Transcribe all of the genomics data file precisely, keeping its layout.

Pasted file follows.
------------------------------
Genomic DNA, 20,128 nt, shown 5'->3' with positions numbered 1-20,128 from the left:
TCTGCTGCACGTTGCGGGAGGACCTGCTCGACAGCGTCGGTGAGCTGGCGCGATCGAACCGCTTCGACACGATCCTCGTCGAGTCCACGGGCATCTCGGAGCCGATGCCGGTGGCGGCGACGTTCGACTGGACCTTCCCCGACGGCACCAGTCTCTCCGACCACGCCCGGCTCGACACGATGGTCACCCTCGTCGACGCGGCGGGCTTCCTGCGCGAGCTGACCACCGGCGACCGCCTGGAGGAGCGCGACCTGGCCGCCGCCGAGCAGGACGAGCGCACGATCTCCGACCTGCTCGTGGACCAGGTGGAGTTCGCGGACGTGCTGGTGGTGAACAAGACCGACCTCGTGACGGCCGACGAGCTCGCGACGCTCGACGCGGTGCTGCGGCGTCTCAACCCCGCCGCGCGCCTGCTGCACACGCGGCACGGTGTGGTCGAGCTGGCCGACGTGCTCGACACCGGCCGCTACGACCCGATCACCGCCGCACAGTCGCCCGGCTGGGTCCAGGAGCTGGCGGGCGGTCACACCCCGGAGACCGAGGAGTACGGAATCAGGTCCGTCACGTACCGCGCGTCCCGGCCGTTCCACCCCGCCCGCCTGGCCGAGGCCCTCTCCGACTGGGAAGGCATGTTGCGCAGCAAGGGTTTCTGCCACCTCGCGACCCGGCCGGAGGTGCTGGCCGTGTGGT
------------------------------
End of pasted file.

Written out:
Genomic DNA, 20,128 nt, shown 5'->3' with positions numbered 1-20,128 from the left:
TCTGCTGCACGTTGCGGGAGGACCTGCTCGACAGCGTCGGTGAGCTGGCGCGATCGAACCGCTTCGACACGATCCTCGTCGAGTCCACGGGCATCTCGGAGCCGATGCCGGTGGCGGCGACGTTCGACTGGACCTTCCCCGACGGCACCAGTCTCTCCGACCACGCCCGGCTCGACACGATGGTCACCCTCGTCGACGCGGCGGGCTTCCTGCGCGAGCTGACCACCGGCGACCGCCTGGAGGAGCGCGACCTGGCCGCCGCCGAGCAGGACGAGCGCACGATCTCCGACCTGCTCGTGGACCAGGTGGAGTTCGCGGACGTGCTGGTGGTGAACAAGACCGACCTCGTGACGGCCGACGAGCTCGCGACGCTCGACGCGGTGCTGCGGCGTCTCAACCCCGCCGCGCGCCTGCTGCACACGCGGCACGGTGTGGTCGAGCTGGCCGACGTGCTCGACACCGGCCGCTACGACCCGATCACCGCCGCACAGTCGCCCGGCTGGGTCCAGGAGCTGGCGGGCGGTCACACCCCGGAGACCGAGGAGTACGGAATCAGGTCCGTCACGTACCGCGCGTCCCGGCCGTTCCACCCCGCCCGCCTGGCCGAGGCCCTCTCCGACTGGGAAGGCATGTTGCGCAGCAAGGGTTTCTGCCACCTCGCGACCCGGCCGGAGGTGCTGGCCGTGTGGT